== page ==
It is not for a lack of opinions that I neglect my blog (just ask my friends and family). Could be fear - fear of what others might think about my opinions. Fear of being labeled and judged. Fear of rejection based on an impression given without being given a chance to explain what might not be clear.

Heard another warning on the radio about blogs and other social media. On the one hand, publishers like their writers to be involved and posting. On the other hand, current or potential employers might not like what they read.

What to do?

Try to be kind and gracious and trust God. While I am responsible for what I write, still, Scripture is clear that He is the protector of my reputation.

Yea God!

Tuesday, February 16, 2010

And Again...

I appreciate the positive response to the previous blog about retreat speakers. The consensus is as follows: 1) Women do not want to be manipulated; 2) Women want to know Jesus better; 3) Women want to be taught deep things from the Word about how to live today.

Yes, women want to laugh and have fun. So have a funny skit. Or invite
Anita Renfroe to do a comedy routine. Just don’t invite a speaker who talks more about herself than she does about Jesus. Or one who crams the Bible into her funny/tragic story-grid rather than running her stories through the grid of the Word.

Some have asked which speakers I think get it right. Three come immediately to mind:
Anne Graham Lotz (who is Christocentric), and Kay Arthur and Jill Briscoe (who are Bibliocentric). I’m sure there are more that belong on the list, but none come to mind right now.

Some argue there is a place for entertainment in a retreat setting. I don’t have a problem with entertainment; I just have a problem when entertainment and Bible teaching get mixed up. I love to laugh (and do so every chance I get). And I certainly don’t think those who teach the Bible need to be boring (the Bible certainly isn’t boring). But there is a problem when, after the conference, all the attendees can remember are a couple of the funny stories and nothing about how the Bible applies to their lives.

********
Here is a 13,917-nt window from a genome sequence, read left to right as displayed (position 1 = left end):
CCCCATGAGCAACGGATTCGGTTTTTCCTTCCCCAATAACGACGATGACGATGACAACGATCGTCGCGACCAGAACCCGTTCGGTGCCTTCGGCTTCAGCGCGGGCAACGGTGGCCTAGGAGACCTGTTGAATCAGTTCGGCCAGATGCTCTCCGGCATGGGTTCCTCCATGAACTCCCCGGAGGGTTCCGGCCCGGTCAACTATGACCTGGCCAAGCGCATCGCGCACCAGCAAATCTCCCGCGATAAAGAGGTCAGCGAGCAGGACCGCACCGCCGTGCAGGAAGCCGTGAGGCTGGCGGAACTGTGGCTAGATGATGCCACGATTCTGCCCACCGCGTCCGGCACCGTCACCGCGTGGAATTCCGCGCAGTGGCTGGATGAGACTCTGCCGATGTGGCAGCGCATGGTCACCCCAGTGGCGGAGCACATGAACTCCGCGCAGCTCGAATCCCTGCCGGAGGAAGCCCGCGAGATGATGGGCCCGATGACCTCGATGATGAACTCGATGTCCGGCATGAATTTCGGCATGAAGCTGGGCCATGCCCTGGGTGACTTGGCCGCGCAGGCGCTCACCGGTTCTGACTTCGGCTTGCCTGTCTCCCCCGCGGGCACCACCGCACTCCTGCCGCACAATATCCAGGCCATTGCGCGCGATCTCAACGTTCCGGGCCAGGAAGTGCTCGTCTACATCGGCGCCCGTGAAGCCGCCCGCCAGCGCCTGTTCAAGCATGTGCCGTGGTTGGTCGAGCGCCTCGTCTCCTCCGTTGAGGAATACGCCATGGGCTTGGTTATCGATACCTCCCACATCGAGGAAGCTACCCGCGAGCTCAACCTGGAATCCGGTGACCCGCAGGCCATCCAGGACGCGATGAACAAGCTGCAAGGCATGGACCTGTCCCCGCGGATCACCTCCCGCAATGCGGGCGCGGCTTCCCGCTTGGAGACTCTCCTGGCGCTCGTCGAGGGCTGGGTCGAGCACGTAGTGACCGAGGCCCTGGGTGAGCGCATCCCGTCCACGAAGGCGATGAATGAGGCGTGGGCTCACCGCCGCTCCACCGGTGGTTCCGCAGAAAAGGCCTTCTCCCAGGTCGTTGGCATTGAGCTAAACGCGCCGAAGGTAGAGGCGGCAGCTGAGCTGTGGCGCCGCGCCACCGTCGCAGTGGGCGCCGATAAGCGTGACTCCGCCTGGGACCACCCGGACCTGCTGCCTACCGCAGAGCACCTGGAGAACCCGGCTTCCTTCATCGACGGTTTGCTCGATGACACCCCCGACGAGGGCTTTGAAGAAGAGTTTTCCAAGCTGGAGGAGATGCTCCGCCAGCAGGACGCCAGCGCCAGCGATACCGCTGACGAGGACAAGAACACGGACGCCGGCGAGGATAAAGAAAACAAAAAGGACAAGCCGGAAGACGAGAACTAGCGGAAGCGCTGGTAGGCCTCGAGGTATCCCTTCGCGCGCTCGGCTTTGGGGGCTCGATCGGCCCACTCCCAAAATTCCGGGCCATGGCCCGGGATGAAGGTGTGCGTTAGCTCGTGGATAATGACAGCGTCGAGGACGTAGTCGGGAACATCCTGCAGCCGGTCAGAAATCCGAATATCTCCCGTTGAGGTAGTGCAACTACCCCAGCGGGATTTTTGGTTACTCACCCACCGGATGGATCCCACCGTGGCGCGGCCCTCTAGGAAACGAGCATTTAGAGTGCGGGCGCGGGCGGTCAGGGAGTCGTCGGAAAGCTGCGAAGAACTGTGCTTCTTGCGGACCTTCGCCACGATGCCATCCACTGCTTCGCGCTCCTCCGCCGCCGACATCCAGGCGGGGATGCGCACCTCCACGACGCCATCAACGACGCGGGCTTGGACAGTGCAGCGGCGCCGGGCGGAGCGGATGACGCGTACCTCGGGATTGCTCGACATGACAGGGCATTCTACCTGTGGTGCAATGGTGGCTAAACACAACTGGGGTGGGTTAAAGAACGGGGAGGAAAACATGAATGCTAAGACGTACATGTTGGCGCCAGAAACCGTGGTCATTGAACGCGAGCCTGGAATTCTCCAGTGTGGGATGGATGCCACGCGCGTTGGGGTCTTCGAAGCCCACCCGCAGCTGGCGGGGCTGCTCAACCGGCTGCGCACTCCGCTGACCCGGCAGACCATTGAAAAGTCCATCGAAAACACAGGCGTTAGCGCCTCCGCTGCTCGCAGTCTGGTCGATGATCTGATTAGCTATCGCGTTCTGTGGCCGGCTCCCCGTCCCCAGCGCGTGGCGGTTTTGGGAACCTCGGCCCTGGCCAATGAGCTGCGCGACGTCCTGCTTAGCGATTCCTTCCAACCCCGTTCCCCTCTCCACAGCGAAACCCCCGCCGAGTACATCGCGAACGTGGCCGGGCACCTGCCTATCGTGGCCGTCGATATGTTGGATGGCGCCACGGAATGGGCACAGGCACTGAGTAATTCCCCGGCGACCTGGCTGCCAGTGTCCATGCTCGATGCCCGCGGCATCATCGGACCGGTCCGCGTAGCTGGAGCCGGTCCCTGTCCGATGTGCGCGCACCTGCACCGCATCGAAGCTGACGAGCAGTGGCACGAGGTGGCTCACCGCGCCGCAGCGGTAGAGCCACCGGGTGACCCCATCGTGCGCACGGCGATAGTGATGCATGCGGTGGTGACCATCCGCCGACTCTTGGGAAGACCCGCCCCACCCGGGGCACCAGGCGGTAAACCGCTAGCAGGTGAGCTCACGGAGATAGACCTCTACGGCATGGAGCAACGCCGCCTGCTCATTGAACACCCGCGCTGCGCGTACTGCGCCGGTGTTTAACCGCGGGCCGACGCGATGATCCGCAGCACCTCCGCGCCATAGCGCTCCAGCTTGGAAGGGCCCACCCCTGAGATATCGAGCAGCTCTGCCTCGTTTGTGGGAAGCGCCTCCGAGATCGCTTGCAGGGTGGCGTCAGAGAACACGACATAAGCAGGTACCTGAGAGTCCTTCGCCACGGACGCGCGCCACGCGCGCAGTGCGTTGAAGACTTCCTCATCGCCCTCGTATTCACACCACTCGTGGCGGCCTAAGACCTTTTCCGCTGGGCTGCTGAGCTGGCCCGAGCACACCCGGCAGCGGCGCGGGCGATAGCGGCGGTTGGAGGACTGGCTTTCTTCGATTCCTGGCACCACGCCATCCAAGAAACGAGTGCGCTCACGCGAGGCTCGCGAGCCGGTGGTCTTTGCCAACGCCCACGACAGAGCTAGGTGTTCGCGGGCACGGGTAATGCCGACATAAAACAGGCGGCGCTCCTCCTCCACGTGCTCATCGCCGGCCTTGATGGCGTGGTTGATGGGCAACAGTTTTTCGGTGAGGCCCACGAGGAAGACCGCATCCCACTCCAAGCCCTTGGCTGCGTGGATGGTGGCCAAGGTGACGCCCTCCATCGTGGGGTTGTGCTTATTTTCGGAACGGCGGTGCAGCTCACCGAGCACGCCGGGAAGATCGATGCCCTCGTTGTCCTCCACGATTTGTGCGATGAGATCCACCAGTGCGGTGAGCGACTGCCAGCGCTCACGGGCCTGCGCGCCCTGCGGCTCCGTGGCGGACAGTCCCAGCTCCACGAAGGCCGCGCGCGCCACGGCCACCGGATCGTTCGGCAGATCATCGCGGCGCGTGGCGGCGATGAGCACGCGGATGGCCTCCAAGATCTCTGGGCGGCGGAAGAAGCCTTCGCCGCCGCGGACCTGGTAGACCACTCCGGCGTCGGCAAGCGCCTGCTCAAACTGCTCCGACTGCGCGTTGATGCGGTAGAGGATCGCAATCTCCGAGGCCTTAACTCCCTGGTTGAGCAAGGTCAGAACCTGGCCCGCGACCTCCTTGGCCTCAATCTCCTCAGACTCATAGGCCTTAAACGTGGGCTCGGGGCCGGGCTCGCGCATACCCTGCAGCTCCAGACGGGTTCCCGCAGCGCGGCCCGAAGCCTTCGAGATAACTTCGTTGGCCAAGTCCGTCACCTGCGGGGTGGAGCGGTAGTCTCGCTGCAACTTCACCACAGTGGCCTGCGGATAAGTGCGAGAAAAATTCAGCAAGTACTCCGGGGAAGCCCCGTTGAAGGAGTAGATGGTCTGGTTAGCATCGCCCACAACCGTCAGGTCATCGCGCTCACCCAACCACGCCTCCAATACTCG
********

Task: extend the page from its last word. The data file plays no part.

I don't mean to sound like I get it right all the time. I certainly mess-up (and often). Much of the laughter in my life arises from the stupid things I do (and the women I teach every week could tell you plenty about that). But my goal in life is to glorify God and to handle the Word in a way that honors him. That goal often requires me to sacrifice stories and other information that doesn't meet the proper exegetical guidelines.

Okay, I think I'm done now. Again, I charge those of you who wish to be out on the speaking circuit: be as funny/tragic as you wish, just make sure that 1) you handle the Bible well; 2) that God is the hero of all your stories; and 3) that you talk more about God (the Father, Jesus the Son, and the Holy Spirit) than you do about yourself. Amen and Amen.

Sunday, January 31, 2010

Do The Work!

I attended a women’s retreat recently. As is common with these events, it was both good and bad. On the good side, there were lots of women who seemed to enjoy the day. The food was good and laughter and the noise of fellowship continually filled the room. The speaker was engaging. She attempted to come across as “everywoman,” someone just like us. The day went with nary a hitch and God bore some fruit among the women at my table (Yea God!).

The bad stemmed mostly from the speaker’s talks which were unfocused and contained some errors of fact. Her talks had not one “Big Idea,” but several. And, rather than coming from the exegesis of a single passage, the talks were proof-text filled delivery devices for funny stories.

The question I have is: Why do we women settle for this? Our churches do not allow the pastors who teach us from the pulpit on Sunday mornings to resort to such tactics. I rarely hear my pastor (or a guest preacher) misquote Scripture, use Scripture out of context, attribute quotations to the wrong person, ramble about with four or five vaguely associated points, or make a funny story the focus of the talk. Yet, I hear this stuff all the time from women speakers.

My challenge is not to the Women’s Ministry Directors who depend on the speakers’ best tapes to choose a retreat speaker, but to the women who market themselves as speakers: Please learn how to prepare a proper message. Read some sermon preparation books (begin with Biblical Preaching and The Big Idea of Biblical Preaching). Take a homiletics class from a Bible college or seminary. A women’s retreat talk may be more than a sermon, but it certainly should never be less. Do the hard work. Don’t rely on funny stories to carry the day. Spare us the manipulation of feelings which occurs when you tell us hilarious stories followed by heart-wrenching stories. In fact, don’t rely on stories at all to carry your message. Yes, stories are necessary to engage the audience and to make your point. But each story should exemplify the specific point the biblical passage is making. If it doesn’t, don’t tell it.

OK, I’ll get off my soap box now. It’s a good thing it is God who bears the fruit. He can use anybody, anytime to do his work. And I thank him for the good things that did occur yesterday. He was there and he blessed us. To him be the glory, honor, and praise.